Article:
LNV Corporation v. Hook et al
ORDER denying 190 Motion for Reconsideration, by Judge Raymond P. Moore on 10/22/2015.(cthom, )
IN THE UNITED STATES DISTRICT COURT
FOR THE DISTRICT OF COLORADO
Judge Raymond P. Moore
Civil Action No. 14-cv-00955-RM-CBS
M. JULIA HOOK, an individual,
THE PRUDENTIAL HOME MORTGAGE, INC.,
UNITED STATES OF AMERICA,
SAINT LUKE’S LOFTS HOMEOWNER ASSOC. INC.,
DEBRA JOHNSON, in her official capacity as the Public Trustee of the City and County of
Denver, Colorado, and
DAVID L. SMITH, an individual,
THIS MATTER is before the Court on “Defendant M. Julia Hook’s Motion for Revision
of Order Denying Motion to Dismiss United States’ ‘Claim For Proceeds’ against Hook; Request
for Recusal and/or Disqualification of United States District Judge Raymond P. Moore; and
Request for Oral Argument” (“Motion for Reconsideration”) (ECF No. 190), requesting this
Court to “reverse” its Order of September 25, 2015 (“Order”) (ECF No. 183) granting, in part,
Hook’s “Motion to Dismiss United States’ Amended Cross Claim” (“Motion to Dismiss”) (ECF
No. 99); to dismiss this case “in its entirety”; and to recuse itself from this proceeding. Upon
consideration of the Motion for Reconsideration,1 the Court file, and the applicable statutes, rules
and case law, and being otherwise fully advised, the Motion for Reconsideration is DENIED in
FACTUAL BACKGROUND AND PROCEDURAL HISTORY
Briefly, in the Motion to Dismiss, Defendant Hook sought to strike the United States’
“Claim for Proceeds” as untimely under Fed. R. Civ. P. 12(f), and to dismiss such claim for lack
of subject matter jurisdiction, failure to join an indispensable party, and failure to state a claim.
(ECF No. 99.) No dismissal of LNV’s claims was sought. The United States’ response stated,
among other things, it filed no claim in this matter against Hook or Smith, but only set forth its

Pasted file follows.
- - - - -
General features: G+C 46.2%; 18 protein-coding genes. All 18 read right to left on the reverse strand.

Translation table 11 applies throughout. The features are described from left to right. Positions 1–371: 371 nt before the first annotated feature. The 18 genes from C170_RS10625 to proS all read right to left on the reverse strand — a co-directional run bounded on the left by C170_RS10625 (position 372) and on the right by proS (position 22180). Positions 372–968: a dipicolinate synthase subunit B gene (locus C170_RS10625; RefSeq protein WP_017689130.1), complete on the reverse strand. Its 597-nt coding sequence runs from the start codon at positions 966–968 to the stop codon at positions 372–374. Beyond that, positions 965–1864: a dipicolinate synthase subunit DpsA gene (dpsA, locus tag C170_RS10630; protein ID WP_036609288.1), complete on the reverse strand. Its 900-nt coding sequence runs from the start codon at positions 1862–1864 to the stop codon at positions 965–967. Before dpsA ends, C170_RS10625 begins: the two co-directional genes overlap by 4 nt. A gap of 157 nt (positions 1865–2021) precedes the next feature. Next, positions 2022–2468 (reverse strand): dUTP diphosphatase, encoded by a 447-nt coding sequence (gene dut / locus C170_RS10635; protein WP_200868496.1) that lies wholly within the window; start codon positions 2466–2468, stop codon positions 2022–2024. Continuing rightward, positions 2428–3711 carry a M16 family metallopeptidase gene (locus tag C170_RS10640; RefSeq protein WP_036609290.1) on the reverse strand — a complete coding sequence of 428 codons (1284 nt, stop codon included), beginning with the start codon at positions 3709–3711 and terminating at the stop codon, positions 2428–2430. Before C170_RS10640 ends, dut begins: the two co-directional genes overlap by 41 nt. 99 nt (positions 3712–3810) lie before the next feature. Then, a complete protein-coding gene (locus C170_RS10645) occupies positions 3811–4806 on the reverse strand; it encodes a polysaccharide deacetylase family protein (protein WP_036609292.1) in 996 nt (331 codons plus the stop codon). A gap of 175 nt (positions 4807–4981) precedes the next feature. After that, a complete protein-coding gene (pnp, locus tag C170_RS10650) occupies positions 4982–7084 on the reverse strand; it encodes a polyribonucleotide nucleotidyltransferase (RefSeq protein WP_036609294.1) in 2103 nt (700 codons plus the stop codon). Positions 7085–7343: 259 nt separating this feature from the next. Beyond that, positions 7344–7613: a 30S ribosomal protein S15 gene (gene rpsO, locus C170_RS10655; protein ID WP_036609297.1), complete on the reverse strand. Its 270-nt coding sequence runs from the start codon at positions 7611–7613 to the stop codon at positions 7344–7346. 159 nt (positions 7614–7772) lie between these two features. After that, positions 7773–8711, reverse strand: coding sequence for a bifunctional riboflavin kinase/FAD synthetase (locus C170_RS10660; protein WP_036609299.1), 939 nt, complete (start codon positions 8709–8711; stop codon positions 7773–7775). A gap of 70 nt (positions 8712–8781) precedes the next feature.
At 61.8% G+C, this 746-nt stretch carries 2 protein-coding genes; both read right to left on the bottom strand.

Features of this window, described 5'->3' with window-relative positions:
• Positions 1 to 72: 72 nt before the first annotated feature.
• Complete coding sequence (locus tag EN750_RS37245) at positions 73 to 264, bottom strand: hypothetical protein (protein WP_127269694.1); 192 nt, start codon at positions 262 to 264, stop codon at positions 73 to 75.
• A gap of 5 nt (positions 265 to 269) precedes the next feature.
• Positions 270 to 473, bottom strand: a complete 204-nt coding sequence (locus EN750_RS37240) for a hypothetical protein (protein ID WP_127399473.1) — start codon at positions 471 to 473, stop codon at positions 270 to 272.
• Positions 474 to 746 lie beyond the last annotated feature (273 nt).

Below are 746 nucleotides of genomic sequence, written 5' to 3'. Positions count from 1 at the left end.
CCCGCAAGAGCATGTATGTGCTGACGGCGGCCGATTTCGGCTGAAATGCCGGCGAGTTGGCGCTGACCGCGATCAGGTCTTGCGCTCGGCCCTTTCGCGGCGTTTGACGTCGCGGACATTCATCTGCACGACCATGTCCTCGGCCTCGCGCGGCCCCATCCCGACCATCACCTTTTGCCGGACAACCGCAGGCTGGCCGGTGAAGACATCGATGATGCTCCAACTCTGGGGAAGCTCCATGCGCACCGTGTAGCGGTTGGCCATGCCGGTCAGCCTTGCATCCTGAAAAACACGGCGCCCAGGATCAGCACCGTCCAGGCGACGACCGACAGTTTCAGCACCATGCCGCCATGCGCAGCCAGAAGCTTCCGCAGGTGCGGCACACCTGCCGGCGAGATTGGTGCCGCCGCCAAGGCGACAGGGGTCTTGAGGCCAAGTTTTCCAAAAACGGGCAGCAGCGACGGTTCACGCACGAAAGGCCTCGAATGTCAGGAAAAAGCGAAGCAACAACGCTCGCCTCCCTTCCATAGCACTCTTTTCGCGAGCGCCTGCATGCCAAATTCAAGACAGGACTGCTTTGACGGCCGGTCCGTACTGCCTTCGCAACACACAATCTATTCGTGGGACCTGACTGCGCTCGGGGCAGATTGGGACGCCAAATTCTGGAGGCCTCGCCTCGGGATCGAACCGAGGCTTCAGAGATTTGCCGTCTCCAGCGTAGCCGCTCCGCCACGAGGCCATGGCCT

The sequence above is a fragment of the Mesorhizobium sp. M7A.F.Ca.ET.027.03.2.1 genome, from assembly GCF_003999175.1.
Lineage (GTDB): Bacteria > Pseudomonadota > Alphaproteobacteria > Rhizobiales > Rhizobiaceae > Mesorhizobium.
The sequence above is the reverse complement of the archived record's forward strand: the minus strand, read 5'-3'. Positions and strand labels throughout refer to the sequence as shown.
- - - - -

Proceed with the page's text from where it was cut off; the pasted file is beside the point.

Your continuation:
“claim” as to why it is entitled to a distribution of proceeds from the sale of the real property at
issue in this case. (ECF No. 107.)
The Court granted Hook’s Motion to Dismiss pursuant to Fed. R. Civ. P. 12(f), striking
the Claim for Proceeds to the extent it asserted a claim against Hook. The Court did not strike
the Claim for Proceeds to the extent it sets forth the United States’ position as to why it is
entitled to a distribution of the proceeds, in defense of LNV’s claims. The Court also reasoned
that “[e]ven if the United States had not included the Claim [for Proceeds], it would still be
entitled to seek the enforcement of its liens in this case, a right which continues to exist
notwithstanding the striking of the Claim [for Proceeds] insofar as it purports to be a claim
against Hook.” (ECF No. 183, page 4 n.1.) As any claim was stricken, the Court denied Hook’s
requests for dismissal of such claim as moot.
The Court may rule on a motion at any time after it is filed. See D.C.COLO.LCivR 7.1(d) (“Nothing in this rule
precludes a judicial officer from ruling on a motion at any time after it is filed.”).
The Court finds that oral argument is unnecessary as it would not materially assist in deciding the issues raised in
the Motion for Reconsideration. See D.C.COLO.LCivR 7.1(h) (“A motion may be decided without oral argument,
at the court’s discretion.”).
In her Motion for Reconsideration, Hook requests this Court not only to reverse its Order
but also to grant her relief which was not requested in the Motion to Dismiss, i.e., dismissal of
this case (including LNV’s claims) “in its entirety.” (ECF No. 190, page 8, emphasis in
MOTION FOR RECONSIDERATION
Standard of Review
A “motion for reconsideration” is not specifically recognized in the Federal Rules of
Civil Procedure. See Hatfield v. Bd. of County Comm’rs for Converse County, 52 F.3d 858, 861
(10th Cir. 1995). Nonetheless, “the court retains the power to alter rulings until final judgment
is entered on a cause.” Paramount Pictures Corp. v. Thompson Theatres, Inc., 621 F.2d 1088,
1090 (10th Cir. 1980) (citing Fed.R.Civ.P. 54(b)). Such motions may not “merely advance
new arguments” or provide “supporting facts which were available at the time of the original
motion.” Servants of the Paraclete v. Does, 204 F.3d 1005, 1012 (10th Cir. 2000). Instead, the
court considers whether reconsideration is appropriate due to an intervening change in the
controlling law, new evidence previously unavailable, or the need to correct a legal error. See id.
Hook contends the Order is clearly erroneous, contrary to law, and a gross abuse of
discretion,3 based on allegations that: (1) this Court lacks subject matter jurisdiction over LNV’s
and the United States’ claims against Hook; and (2) LNV and the United States failed to allege
or establish compliance with 26 U.S.C. § 7403, e.g., that the Attorney General or his delegate, at
the request of the Secretary of the Treasury, has directed the filing of a civil action to enforce a
This is the standard applicable to the Court’s review of objections to orders of a magistrate judge. See Fed. R. Civ.
tax lien and that all necessary persons are parties to such action. The Court finds otherwise.